We match analysis with action: In addition to crunching the numbers, the report-out includes an action plan for what we are going to do to respond to the feedback for that quarter. In quirky HubSpot tradition, we bucket the issue with chilis indicating how hot an issue is (similar to those you might see at a Thai restaurant, which is where the tradition was born at HubSpot) and each “chili” has an action plan and next step associated with it. Asking employees how they feel is great, but acting on the feedback they give you is even better — we combine the one-two punch of analysis and action to ensure we make meaningful progress on feedback every quarter.
We believe engagement isn’t good enough: To me, employee engagement just means that an individual isn’t completely disillusioned or frustrated by work, and that attitude isn’t enough to keep a highly talented person in your company or his or her job. To that end, we measure employee happiness instead, using a Net Promoter Scale that mirrors how many consumer brands quantify their brand loyalty and impact. The basic gist of using NPS is this — if you’re “satisfied” at work, you’re likely not going to rave to your friends and family about your job outside of your company. Our role is to create an environment where the problems you’re solving and the people you’re working with are so remarkable that you can’t help but rave about them — that’s the kind of brand loyalty the next generation of work will demand, so we’re raising the bar on what we expect of ourselves to deliver.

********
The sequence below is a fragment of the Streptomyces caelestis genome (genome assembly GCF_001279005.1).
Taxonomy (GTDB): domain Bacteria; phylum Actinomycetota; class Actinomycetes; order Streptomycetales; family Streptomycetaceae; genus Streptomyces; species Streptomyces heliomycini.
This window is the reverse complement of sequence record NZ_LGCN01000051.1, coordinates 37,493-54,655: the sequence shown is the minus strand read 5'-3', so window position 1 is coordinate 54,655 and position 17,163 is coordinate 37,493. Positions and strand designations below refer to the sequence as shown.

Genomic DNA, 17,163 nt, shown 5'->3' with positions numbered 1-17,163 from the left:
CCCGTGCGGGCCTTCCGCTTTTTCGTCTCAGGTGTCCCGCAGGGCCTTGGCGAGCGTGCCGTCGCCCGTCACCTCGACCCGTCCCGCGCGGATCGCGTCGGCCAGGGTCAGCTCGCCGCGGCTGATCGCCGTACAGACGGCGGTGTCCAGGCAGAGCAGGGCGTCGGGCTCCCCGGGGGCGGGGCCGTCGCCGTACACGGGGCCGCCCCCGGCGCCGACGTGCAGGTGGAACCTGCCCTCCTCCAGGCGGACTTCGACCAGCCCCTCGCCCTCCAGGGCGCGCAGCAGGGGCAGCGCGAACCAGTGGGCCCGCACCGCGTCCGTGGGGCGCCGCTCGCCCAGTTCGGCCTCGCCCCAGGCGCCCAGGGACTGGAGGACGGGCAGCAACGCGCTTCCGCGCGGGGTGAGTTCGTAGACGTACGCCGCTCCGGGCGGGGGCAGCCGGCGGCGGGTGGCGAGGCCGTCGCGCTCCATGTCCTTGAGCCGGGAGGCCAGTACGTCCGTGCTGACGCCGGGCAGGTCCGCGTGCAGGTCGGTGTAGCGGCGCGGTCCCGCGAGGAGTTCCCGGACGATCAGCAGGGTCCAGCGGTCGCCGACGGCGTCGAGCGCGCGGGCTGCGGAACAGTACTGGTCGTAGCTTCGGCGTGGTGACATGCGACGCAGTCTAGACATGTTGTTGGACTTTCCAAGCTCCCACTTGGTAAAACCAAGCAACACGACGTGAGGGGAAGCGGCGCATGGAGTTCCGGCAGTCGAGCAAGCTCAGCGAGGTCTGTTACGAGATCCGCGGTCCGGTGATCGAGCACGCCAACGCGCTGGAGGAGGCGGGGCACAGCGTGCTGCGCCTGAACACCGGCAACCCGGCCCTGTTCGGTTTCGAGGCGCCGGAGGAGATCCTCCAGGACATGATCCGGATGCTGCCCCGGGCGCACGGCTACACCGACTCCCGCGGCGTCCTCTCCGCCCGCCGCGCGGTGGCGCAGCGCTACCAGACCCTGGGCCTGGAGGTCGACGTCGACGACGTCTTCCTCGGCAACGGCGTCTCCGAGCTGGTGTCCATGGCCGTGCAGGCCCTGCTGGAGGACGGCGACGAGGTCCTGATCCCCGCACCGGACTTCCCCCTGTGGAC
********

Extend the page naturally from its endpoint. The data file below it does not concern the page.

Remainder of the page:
We care deeply about the data: HubSpot’s Employee Net Promoter Score isn’t an “HR metric” in the organization; it’s a business one. Every single executive leader feels accountable for his or her team results, and to acting on the macro level feedback included. Does it mean we do everything that’s requested? Definitely not, but we pay close attention to key themes and to opportunities to communicate — sometimes telling people why we aren’t doing something is as important as telling them why we are investing time and resources in other projects. The survey results are included in our executive leadership meetings at a core section and discussed in detail at company meetings so they are top of mind for employees, managers, and leaders throughout the organization.
As I outlined above, HubSpot completes this survey quarterly, and we use a simple survey tool and Excel to do the number crunching (though I should mention that we have piloted machine learning on the aggregate results, so long-term we may revisit that option more regularly). What’s most important for your organization isn’t that you do things our way — how, when, and who solicits feedback at your organization should match both the organizational cadence of your company and the culture of your business. It should also mirror the degree to which you’re willing to follow up on what you hear and the commitment of the business owner responsible for analyzing the data and sharing it with employees.
There isn’t a tried and true recipe for employee feedback, but there are tried and true principles that can help inform how you develop an approach that works for your organization. The only universal truth when it comes to employee feedback is that it breeds humility — the second you think you have it all figured out is the moment you don’t, so listen and respond accordingly.